PROVO, Utah (KUTV) — Mortgage rates are rising again, crossing seven percent this week and continuing to climb.
Dejan Eskic, housing analyst at the Kem C. Gardner Policy Institute, told KUTV 2News the spike is “a result from the debt ceiling standoff” in Washington, D.C.
“This spike comes in the middle of the spring buying season and depending how long the gridlock of D.C. goes on, mortgage rates will directly respond to what they do,” Eskic said.
Until that debate is settled, it’s making it much more expensive to buy a house.
“Over the past three weeks, we’ve actually seen a one percent increase,” said Mike Roberts, owner of City Creek Mortgage in Draper. “That is a really sharp increase for such a short amount of time.”
It’s also equates to several hundred dollars more in monthly payments for a typical homebuyer.
Robert said some buyers are rushing to lock in before rates rise even more. Others are negotiating rate buydowns.
“I’d say that a high percentage of people are choosing that,” Roberts said, “give them a more affordable payment, get them through this period.”
In Provo, Wendy Nelson and her family love their home. It’s in a new neighborhood off Lakeshore Drive, right by Provo High School.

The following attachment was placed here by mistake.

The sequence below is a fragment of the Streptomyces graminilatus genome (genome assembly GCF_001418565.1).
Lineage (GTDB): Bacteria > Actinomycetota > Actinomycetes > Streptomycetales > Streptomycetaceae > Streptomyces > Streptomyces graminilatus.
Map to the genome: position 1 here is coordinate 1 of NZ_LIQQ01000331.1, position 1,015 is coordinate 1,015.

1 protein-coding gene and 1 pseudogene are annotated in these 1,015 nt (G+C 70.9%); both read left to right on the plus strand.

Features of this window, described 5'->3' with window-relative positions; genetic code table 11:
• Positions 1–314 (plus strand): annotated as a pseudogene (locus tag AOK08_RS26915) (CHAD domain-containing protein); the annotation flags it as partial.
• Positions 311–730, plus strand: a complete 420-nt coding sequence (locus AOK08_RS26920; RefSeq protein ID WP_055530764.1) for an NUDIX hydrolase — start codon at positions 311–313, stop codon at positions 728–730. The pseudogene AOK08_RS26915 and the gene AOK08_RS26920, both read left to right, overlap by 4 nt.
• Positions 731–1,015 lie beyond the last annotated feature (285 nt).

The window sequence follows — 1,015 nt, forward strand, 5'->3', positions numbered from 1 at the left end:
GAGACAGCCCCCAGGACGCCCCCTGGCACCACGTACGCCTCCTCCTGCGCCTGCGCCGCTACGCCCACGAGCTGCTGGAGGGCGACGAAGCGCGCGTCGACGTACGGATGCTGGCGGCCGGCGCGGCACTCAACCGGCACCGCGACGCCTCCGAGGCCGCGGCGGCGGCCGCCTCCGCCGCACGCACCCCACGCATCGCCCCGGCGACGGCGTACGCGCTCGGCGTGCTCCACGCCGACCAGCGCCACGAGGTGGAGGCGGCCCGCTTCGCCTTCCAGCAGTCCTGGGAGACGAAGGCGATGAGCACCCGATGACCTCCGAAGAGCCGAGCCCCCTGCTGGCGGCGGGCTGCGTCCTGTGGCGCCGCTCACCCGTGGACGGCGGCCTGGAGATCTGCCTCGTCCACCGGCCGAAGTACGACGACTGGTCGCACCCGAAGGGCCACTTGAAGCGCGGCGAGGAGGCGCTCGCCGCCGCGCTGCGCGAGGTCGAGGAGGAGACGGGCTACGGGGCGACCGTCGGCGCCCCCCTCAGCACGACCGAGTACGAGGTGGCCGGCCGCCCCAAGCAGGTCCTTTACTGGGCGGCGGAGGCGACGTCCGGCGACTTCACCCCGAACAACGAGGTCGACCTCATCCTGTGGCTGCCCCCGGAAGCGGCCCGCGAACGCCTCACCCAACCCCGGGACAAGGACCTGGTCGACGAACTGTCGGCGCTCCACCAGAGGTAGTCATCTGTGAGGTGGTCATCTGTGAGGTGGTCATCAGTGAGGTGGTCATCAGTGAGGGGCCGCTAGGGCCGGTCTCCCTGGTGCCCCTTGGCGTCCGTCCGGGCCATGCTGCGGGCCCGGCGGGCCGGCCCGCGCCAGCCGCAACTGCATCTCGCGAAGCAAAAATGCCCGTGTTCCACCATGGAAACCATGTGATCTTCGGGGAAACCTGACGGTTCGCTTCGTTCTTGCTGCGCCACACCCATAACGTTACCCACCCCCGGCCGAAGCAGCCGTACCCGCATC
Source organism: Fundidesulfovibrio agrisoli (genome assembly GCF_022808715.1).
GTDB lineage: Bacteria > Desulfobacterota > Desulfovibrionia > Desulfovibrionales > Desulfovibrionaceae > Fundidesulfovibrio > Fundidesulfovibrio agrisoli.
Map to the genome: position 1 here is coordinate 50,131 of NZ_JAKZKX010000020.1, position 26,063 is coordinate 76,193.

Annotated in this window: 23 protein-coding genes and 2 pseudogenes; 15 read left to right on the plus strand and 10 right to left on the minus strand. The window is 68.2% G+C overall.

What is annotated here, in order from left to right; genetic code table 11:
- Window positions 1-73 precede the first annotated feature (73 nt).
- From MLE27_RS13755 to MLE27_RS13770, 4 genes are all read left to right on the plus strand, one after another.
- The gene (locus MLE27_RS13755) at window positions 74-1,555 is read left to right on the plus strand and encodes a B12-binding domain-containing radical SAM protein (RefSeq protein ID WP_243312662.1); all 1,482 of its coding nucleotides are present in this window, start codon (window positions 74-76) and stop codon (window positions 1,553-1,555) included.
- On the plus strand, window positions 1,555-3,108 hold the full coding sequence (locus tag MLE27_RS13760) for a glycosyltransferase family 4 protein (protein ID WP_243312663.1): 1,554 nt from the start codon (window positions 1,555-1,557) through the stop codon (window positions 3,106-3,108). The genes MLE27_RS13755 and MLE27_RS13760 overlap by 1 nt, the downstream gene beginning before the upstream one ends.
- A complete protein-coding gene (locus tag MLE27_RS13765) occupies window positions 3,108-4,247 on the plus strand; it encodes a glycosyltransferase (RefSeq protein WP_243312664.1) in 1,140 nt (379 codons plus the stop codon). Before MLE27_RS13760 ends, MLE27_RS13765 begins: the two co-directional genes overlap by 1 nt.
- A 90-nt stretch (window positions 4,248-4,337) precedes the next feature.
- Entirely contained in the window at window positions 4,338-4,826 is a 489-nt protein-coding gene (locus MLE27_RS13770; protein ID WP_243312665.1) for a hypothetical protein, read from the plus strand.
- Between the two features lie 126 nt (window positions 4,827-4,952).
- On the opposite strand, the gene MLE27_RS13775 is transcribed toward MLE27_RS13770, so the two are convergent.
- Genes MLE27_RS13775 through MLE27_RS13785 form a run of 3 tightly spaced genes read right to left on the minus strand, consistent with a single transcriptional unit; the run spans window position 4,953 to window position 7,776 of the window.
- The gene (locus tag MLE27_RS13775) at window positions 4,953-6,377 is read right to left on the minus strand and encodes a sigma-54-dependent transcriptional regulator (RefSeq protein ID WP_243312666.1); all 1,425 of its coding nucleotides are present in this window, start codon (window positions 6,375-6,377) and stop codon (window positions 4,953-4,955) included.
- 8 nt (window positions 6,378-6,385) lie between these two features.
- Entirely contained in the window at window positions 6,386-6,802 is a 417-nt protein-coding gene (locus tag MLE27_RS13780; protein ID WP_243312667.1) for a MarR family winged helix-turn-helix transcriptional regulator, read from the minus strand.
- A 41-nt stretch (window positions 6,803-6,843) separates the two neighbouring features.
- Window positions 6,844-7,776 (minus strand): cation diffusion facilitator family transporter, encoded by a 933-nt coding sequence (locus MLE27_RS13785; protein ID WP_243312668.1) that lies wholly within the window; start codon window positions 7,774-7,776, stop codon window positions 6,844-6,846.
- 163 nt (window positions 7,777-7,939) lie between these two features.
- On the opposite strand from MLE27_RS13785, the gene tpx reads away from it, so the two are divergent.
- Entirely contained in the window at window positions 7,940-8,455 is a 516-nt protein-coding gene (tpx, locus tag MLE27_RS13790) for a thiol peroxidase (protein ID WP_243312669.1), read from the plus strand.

“More than half my kids will be there next year,” Nelson said, “and it’s the perfect location.”
The Nelsons moved in two years ago and consider themselves lucky to have gotten in when they did – before mortgage rates shot up.
If she tried to buy her same house today, Nelson said “we wouldn’t be living here. That would not have happened because we would have been priced out, unfortunately.”
Eskic, the housing analyst, said he expects rates will drop back down once the debt limit debate is over. Until then, Utah homebuyers are finding themselves in an even tougher position when it comes to affordability.
But if the debate isn't resolved, it could spell even more trouble for homebuyers. CBS News reports rates could rise to 8.4 percent by September if the debt ceiling is exceeded, citing a study from Zillow.